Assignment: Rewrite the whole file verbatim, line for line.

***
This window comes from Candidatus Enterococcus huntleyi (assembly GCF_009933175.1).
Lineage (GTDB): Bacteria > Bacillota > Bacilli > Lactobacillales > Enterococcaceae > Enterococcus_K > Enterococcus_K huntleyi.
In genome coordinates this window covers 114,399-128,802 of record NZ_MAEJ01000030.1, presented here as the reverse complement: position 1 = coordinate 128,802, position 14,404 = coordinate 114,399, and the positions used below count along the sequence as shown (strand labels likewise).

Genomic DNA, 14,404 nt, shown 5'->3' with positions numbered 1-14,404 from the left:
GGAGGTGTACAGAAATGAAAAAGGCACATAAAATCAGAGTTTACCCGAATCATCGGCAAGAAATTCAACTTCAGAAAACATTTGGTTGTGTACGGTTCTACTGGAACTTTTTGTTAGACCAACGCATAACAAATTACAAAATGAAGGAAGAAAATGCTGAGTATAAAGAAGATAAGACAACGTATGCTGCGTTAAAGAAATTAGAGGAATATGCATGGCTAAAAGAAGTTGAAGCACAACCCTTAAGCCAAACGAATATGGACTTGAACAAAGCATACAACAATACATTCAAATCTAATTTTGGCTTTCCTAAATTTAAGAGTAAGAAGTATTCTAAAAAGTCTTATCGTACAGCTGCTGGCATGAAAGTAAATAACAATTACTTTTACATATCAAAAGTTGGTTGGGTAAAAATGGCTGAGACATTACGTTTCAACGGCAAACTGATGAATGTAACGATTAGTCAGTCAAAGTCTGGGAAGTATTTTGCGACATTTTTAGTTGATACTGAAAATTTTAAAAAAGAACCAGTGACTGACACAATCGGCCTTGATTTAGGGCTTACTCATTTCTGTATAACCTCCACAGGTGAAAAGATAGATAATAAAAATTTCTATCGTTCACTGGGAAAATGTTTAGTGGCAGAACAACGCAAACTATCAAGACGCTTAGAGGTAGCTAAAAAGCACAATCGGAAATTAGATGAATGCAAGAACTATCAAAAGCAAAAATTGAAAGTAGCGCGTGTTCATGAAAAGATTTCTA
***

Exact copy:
This window comes from Candidatus Enterococcus huntleyi (assembly GCF_009933175.1).
Lineage (GTDB): Bacteria > Bacillota > Bacilli > Lactobacillales > Enterococcaceae > Enterococcus_K > Enterococcus_K huntleyi.
In genome coordinates this window covers 114,399-128,802 of record NZ_MAEJ01000030.1, presented here as the reverse complement: position 1 = coordinate 128,802, position 14,404 = coordinate 114,399, and the positions used below count along the sequence as shown (strand labels likewise).

Genomic DNA, 14,404 nt, shown 5'->3' with positions numbered 1-14,404 from the left:
GGAGGTGTACAGAAATGAAAAAGGCACATAAAATCAGAGTTTACCCGAATCATCGGCAAGAAATTCAACTTCAGAAAACATTTGGTTGTGTACGGTTCTACTGGAACTTTTTGTTAGACCAACGCATAACAAATTACAAAATGAAGGAAGAAAATGCTGAGTATAAAGAAGATAAGACAACGTATGCTGCGTTAAAGAAATTAGAGGAATATGCATGGCTAAAAGAAGTTGAAGCACAACCCTTAAGCCAAACGAATATGGACTTGAACAAAGCATACAACAATACATTCAAATCTAATTTTGGCTTTCCTAAATTTAAGAGTAAGAAGTATTCTAAAAAGTCTTATCGTACAGCTGCTGGCATGAAAGTAAATAACAATTACTTTTACATATCAAAAGTTGGTTGGGTAAAAATGGCTGAGACATTACGTTTCAACGGCAAACTGATGAATGTAACGATTAGTCAGTCAAAGTCTGGGAAGTATTTTGCGACATTTTTAGTTGATACTGAAAATTTTAAAAAAGAACCAGTGACTGACACAATCGGCCTTGATTTAGGGCTTACTCATTTCTGTATAACCTCCACAGGTGAAAAGATAGATAATAAAAATTTCTATCGTTCACTGGGAAAATGTTTAGTGGCAGAACAACGCAAACTATCAAGACGCTTAGAGGTAGCTAAAAAGCACAATCGGAAATTAGATGAATGCAAGAACTATCAAAAGCAAAAATTGAAAGTAGCGCGTGTTCATGAAAAGATTTCTA